When it comes down to it, my major beef with the DIY ecological design is the overly rustic aesthetic. While I think the DIY eco-aesthetic is fine, and some would argue more authentic to the vernacular, there’s a certain level of refinement that seems lacking – and this is usally chalked up to utility. I think that this utilitarian rationalization is just a cop-out due to lack of design talent and sophistication. A lot of project may be technically brilliant or regionally authentic – but look like crap (in the case of some cob building, literally.) Face it, functionalism can only bring you so far without the poetry. Or is there poetry in the simple functionalism? Organicism via shit-shaped structures – is not poetic organic form. Let’s compare for instance, some materials choices for the two projects… first, the used tire and beer can wall filler of the Earthships…
It’s not that I dislike this. I find it refreshing, fun, and interesting. But, is it an aesthetic that would be widely transferable to most people? Not likely? Is it because we are elitist pigs? Or is it just that when the choice is given,we’d rather not have Budweiser cans jutting from our mud-packed tire walls… On the flip side, the admittedly expensive sculptural wrought iron bridge railing – and stone inlay in the paving from El Monte Segrado. Not everyone’s taste I’m sure – nor everyone’s budget. Both seem specific to place and user – which makes them both equally authentic.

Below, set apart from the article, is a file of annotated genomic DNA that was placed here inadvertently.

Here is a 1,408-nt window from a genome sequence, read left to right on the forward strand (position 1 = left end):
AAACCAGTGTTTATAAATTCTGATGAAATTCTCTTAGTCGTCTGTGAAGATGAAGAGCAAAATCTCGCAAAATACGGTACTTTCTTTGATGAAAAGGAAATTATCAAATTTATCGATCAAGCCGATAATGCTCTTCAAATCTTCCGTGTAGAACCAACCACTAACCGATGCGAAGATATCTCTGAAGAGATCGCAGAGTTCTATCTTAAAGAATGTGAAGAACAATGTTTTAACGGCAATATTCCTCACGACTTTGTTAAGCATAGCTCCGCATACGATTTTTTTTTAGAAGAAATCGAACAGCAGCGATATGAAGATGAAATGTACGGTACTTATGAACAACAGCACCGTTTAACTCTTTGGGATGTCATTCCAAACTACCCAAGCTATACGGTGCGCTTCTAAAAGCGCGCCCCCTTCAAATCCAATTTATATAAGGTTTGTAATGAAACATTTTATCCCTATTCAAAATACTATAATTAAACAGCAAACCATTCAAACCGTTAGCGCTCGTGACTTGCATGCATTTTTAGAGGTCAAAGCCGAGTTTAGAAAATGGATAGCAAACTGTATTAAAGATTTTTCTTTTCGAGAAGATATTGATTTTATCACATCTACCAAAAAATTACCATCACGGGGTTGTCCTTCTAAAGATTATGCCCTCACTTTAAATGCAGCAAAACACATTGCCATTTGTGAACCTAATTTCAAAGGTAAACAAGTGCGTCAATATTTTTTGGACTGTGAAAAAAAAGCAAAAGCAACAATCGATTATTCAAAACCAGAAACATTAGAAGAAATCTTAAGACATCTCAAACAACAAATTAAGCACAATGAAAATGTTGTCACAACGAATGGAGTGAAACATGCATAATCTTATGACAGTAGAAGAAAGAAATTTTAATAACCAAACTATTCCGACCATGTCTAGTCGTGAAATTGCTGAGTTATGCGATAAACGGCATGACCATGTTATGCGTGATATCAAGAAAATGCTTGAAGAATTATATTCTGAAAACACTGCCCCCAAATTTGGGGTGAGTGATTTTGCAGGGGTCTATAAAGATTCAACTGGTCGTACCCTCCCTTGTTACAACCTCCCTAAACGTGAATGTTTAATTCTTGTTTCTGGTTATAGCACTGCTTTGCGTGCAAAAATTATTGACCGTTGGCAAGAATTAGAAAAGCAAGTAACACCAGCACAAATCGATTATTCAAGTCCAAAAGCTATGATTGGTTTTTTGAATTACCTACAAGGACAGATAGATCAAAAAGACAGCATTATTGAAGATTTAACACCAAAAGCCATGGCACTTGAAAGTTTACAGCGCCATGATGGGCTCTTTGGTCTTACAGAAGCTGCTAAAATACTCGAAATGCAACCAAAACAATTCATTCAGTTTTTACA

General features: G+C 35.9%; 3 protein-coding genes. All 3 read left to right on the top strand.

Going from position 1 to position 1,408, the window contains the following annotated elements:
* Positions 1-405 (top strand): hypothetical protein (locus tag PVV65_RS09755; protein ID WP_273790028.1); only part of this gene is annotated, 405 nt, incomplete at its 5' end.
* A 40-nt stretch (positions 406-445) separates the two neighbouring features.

Many think that the concepts and technologies of ecological design are only available to the upper eschelons whom can afford either the design expertise or the rigors of implementation to make for sustainable living. While this is true to a degree – you can buy your way into sustainability – it’s a matter of degree what success you can attain when looking at true sustainability. In the end, both are sustainable, in different ways.
This is not to make a value judgement, or to delve into monetary elitism (ok, maybe a bit – but I would guess the monthly operating cost for an Earthship is probably on par with one night at El Monte Sagrado). The purpose of pointing out a number of these differences (amidst the similarities) is to highlight the schism that inevitably is inherent in either of these types of development. One swinging along with the pendulum to minimalism, extreme reuse, and function. The other drifting into the realms of artistic expression, material excess, and decadence.
My point (if there is one amongst this rambling) is that, both projects aim for and are guided by a similar subject (for continuity let’s call it desert sustainability). The direction, goals, and motivations for the designers, and ultimately the end users, of these spaces couldn’t be more different. Yet do they differ as much as we think? The unifying theme is an ingrained searching for individuality that seems caught up in sustainability.
The individuality of forging on your own in the bare desert necessity of the Earthships is one way to acheive this – perhaps as a statement against society, excess, and on a budget. The individuality of choosing to pay a high premium for eco-luxury is another – perhaps to education or confront notions of lifestyle choice and opportunity.
In the end, one may ultimately be more sustainable that the other long-term (i’ll leave it to you to decide) – but in our world of disparities, can there be room for both individuals – if they ultimately want the same thing?